Daerphantis reluctantly focused his attention on Alluvian. He hadn't been listening to a word they were saying, but had no intention of admitting that and making himself look like a fool. "I think that I've heard enough of these tired old debates. Last time we met I tasked you with ingratiating yourself with King Yargon. I trust you've met with success," Daerphantis said.
Holly prayed for the 403 bus to crash. "Go and join the queue," her mother repeated, as their car idled by the sidewalk.
She prayed for it to happen at the top of Dane's Hill two miles back, with a long skid into the heather. Sore ribs, nose bleeds. Nobody should actually die, unless they were perverts or terrorists.
The 403 arrived in perfect roadworthy condition. In the waiting car, her mother’s impatient fingers tapped on the wheel. Mom didn't ask about the bleeps in her pocket that started at breakfast: eighty, maybe ninety text messages hitting Holly’s phone, each ping like a drop of acid. Holly gathered her coat and bag, and left the car without a word.
She messaged Sheryl as the queue shuffled forward.
"Where u at?"
The tightness in Holly’s shoulders eased a little.
Illustrations by Justine Knox and Julie Beer
Written in the Original Pragonese Language, believed to be approximately 2318 AD.
|Kal Trison staring out at Elevan
illustrated by Justine Knox
I have lived a full life despite the horrors I’ve seen. I belong to a race called the Pragonese. Distinguished by our red skin, elongated faces, and wide, bulbous eyes, we have lived in the rugged mountains of our Mother Planet since the dawn of our recorded time. We are well known for our arduous lifestyles. Anytime one navigates the steep inclines, caverns, and crags of high altitude terrain, he or she faces multiple dangers – falling, extreme-cold, rock-slides, and avalanches. We encountered these hazards on a daily basis. Building our homes, hunting for food, collecting rainwater – these are but a few of the tasks we carry out to this very day as alpine inhabitants.
As onerous as our lifestyles have been on us physically, they have been mentally as well. Witnessing one’s clan members immersed in loathing and intolerance towards another culture only serves to sour one’s soul, and the children of my generation, myself included, were spiteful to the core. In my old age, however, I have mellowed - my entire race has. Whatever resentment that lingers among my people is destined to die-out with the last of our older generations.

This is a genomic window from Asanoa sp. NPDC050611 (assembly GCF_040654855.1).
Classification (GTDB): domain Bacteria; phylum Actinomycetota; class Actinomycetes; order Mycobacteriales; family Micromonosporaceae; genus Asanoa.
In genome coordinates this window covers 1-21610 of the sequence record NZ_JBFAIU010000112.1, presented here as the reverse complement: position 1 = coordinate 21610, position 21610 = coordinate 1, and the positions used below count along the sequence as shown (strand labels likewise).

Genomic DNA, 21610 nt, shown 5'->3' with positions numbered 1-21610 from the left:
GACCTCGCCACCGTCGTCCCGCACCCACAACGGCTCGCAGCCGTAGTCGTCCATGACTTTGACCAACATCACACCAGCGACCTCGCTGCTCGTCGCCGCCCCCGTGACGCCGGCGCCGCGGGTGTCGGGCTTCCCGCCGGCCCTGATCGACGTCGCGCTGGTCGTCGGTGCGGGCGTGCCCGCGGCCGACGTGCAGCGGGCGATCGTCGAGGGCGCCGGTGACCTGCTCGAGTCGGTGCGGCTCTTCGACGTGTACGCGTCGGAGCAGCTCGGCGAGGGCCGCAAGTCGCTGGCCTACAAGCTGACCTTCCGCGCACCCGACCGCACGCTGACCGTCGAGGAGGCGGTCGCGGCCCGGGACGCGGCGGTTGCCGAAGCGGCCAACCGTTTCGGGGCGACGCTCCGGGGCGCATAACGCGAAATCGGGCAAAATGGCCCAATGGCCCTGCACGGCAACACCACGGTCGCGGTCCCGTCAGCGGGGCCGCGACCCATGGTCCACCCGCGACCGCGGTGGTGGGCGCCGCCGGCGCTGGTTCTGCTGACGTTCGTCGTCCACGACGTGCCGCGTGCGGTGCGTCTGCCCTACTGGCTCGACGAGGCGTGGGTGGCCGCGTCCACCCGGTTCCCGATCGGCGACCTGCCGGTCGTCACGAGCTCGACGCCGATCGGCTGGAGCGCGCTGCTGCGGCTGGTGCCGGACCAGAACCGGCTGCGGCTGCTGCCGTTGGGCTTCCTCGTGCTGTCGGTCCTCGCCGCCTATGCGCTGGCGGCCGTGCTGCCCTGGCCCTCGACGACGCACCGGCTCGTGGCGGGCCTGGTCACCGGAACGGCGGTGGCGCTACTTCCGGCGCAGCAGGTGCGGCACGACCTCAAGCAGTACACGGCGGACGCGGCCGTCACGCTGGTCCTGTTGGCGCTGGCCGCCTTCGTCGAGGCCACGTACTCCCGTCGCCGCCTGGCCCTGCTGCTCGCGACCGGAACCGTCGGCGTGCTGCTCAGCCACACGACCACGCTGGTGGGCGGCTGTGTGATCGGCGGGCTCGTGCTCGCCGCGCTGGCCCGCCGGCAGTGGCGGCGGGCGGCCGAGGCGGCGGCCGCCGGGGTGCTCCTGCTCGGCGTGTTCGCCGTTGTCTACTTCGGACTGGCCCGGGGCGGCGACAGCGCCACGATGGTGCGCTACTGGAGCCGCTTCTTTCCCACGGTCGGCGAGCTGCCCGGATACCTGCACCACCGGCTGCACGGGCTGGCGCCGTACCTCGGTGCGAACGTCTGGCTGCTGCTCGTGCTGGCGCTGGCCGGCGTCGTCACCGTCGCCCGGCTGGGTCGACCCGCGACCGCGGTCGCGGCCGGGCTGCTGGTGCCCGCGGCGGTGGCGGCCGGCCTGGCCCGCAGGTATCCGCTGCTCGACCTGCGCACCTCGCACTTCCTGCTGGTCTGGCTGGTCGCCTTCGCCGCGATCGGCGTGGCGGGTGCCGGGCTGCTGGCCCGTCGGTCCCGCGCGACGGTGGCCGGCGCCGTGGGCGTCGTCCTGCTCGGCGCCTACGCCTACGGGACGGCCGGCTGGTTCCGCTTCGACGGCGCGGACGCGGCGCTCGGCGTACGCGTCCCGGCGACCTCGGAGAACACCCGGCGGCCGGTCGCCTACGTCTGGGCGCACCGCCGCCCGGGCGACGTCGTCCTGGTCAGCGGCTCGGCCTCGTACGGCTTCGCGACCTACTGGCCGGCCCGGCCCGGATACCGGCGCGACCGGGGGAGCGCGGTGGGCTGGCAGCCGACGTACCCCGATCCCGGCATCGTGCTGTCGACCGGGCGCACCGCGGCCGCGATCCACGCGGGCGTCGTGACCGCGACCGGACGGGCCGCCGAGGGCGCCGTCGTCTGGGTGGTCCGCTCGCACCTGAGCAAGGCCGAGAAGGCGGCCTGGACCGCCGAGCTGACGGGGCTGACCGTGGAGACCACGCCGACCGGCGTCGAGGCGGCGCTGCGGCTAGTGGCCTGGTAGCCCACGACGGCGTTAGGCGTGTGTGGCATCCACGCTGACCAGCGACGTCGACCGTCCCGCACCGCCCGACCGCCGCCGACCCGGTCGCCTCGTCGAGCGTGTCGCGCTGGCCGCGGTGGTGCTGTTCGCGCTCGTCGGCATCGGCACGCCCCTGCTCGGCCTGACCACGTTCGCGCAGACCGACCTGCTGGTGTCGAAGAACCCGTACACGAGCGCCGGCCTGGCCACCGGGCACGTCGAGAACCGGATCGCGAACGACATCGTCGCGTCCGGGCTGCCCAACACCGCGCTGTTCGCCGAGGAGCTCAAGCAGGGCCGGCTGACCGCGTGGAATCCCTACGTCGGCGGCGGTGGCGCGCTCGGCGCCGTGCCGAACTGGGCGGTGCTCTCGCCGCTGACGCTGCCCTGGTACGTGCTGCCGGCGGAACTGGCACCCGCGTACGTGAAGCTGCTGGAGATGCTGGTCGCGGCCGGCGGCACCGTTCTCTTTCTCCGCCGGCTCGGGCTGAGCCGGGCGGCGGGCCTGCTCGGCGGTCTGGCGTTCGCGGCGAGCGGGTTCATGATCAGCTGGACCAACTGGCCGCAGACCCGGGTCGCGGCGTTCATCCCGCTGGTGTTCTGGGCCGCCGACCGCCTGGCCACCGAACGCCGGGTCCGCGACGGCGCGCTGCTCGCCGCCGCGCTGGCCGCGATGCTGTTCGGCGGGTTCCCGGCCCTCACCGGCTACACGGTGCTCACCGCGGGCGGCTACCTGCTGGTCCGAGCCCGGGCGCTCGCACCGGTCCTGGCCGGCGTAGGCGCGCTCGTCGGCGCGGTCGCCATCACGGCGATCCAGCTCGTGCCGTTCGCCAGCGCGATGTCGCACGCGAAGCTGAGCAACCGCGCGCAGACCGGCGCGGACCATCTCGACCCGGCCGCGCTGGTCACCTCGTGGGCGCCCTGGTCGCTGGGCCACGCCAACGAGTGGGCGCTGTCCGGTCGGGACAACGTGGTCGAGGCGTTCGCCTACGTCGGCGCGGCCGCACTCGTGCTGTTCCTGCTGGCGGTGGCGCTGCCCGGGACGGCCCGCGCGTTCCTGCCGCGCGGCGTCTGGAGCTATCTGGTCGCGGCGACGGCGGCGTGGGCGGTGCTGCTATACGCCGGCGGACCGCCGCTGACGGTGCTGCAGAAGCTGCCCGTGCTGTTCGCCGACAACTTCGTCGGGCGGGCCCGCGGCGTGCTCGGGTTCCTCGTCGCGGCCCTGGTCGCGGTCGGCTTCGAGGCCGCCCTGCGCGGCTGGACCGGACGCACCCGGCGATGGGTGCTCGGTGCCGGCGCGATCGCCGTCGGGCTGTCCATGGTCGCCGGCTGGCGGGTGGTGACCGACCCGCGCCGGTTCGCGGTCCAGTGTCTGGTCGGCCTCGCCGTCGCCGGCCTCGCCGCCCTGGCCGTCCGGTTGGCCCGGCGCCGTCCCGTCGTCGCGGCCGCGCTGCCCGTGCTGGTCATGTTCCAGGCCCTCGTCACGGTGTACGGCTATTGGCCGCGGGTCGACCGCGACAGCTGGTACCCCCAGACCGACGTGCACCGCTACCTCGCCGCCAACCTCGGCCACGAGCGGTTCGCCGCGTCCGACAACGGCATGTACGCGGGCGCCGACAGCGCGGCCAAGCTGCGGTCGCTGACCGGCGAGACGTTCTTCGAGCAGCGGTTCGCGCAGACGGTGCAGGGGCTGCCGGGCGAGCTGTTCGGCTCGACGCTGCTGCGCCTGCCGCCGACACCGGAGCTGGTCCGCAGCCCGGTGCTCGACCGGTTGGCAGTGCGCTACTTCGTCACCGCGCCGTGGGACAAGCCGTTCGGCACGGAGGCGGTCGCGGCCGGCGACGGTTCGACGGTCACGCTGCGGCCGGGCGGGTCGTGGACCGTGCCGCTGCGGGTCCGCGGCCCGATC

My hand shakes as I press the cigarette against my lips and inhale. The nicotine seeps into my lungs, my blood, my brain, smoking out the reverberations of a nightmare. My doctor calls it PTSD, post-traumatic stress disorder, A.K.A. hell. I sigh, and gray swirls stream out of my mouth and dissolve into nothing.
From the edge of the balcony, the darkness saturates the city like a stain until it seems the sun will never touch the surface again. The squeak of a shopping cart brings my attention to the homeless woman down the street. She settles into her usual crevice in the alley with the patience of someone who has nothing to do and nowhere to go. I stole a look at her face a few weeks ago, startled by the faraway look in her eyes like she no longer cared whether people tossed her coins or looks of disgust.
Welcome to the Baron's Foodatorium, the brainchild of a chewing-gum loving military enthusiast and one too many yard sales.
Come inside, sit.
Years ago (I believe it was a rainy afternoon in July) the government put its entire fleet of weather-control Zeppelins up for sale. Most of them went for scrap metal. Alas, one of these nuclear-powered cloud-ploughs was purchased by our Baron. Woe betide us all.
Take heed, for this is our recipe: Scoop a large dollop of money and a penchant for roboticizing anything not nailed down (and a few things that are), blend these into a paste and set aside. Take one crew of malcontents and bring them to the boil. Add the blended paste and mix with absolutely no knowledge of how to cook (literally, not a jot). Place all of these aboard a nuclear powered Zeppelin and stand back.